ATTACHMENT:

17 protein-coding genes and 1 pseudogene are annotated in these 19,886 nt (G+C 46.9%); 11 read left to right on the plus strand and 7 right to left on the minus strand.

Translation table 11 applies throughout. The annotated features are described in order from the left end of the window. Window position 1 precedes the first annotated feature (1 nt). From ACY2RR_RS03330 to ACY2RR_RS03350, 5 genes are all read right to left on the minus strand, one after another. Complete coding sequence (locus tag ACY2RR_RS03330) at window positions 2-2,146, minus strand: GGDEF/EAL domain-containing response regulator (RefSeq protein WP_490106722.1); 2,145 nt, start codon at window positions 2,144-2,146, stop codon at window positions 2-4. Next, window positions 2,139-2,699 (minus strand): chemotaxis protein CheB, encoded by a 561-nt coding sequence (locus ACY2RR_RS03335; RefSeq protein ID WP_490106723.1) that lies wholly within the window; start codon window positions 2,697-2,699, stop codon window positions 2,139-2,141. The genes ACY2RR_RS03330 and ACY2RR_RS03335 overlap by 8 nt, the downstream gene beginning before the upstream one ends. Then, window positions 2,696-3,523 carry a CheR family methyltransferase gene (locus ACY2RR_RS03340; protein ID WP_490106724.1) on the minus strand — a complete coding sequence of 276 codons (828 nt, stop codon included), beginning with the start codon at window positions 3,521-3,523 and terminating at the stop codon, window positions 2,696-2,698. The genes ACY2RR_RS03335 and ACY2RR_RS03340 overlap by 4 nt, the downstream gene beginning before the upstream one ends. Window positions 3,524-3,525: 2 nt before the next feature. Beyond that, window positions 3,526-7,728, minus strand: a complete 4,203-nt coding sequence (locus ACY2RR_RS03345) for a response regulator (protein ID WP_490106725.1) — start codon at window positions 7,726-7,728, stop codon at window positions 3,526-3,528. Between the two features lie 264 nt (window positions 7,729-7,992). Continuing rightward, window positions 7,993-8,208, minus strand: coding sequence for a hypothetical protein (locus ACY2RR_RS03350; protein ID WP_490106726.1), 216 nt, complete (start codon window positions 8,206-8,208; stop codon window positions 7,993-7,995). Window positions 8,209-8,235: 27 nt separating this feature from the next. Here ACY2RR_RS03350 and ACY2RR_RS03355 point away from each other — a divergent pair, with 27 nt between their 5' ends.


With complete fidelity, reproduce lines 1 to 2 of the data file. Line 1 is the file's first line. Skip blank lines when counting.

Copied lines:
17 protein-coding genes and 1 pseudogene are annotated in these 19,886 nt (G+C 46.9%); 11 read left to right on the plus strand and 7 right to left on the minus strand.

Translation table 11 applies throughout. The annotated features are described in order from the left end of the window. Window position 1 precedes the first annotated feature (1 nt). From ACY2RR_RS03330 to ACY2RR_RS03350, 5 genes are all read right to left on the minus strand, one after another. Complete coding sequence (locus tag ACY2RR_RS03330) at window positions 2-2,146, minus strand: GGDEF/EAL domain-containing response regulator (RefSeq protein WP_490106722.1); 2,145 nt, start codon at window positions 2,144-2,146, stop codon at window positions 2-4. Next, window positions 2,139-2,699 (minus strand): chemotaxis protein CheB, encoded by a 561-nt coding sequence (locus ACY2RR_RS03335; RefSeq protein ID WP_490106723.1) that lies wholly within the window; start codon window positions 2,697-2,699, stop codon window positions 2,139-2,141. The genes ACY2RR_RS03330 and ACY2RR_RS03335 overlap by 8 nt, the downstream gene beginning before the upstream one ends. Then, window positions 2,696-3,523 carry a CheR family methyltransferase gene (locus ACY2RR_RS03340; protein ID WP_490106724.1) on the minus strand — a complete coding sequence of 276 codons (828 nt, stop codon included), beginning with the start codon at window positions 3,521-3,523 and terminating at the stop codon, window positions 2,696-2,698. The genes ACY2RR_RS03335 and ACY2RR_RS03340 overlap by 4 nt, the downstream gene beginning before the upstream one ends. Window positions 3,524-3,525: 2 nt before the next feature. Beyond that, window positions 3,526-7,728, minus strand: a complete 4,203-nt coding sequence (locus ACY2RR_RS03345) for a response regulator (protein ID WP_490106725.1) — start codon at window positions 7,726-7,728, stop codon at window positions 3,526-3,528. Between the two features lie 264 nt (window positions 7,729-7,992). Continuing rightward, window positions 7,993-8,208, minus strand: coding sequence for a hypothetical protein (locus ACY2RR_RS03350; protein ID WP_490106726.1), 216 nt, complete (start codon window positions 8,206-8,208; stop codon window positions 7,993-7,995). Window positions 8,209-8,235: 27 nt separating this feature from the next. Here ACY2RR_RS03350 and ACY2RR_RS03355 point away from each other — a divergent pair, with 27 nt between their 5' ends.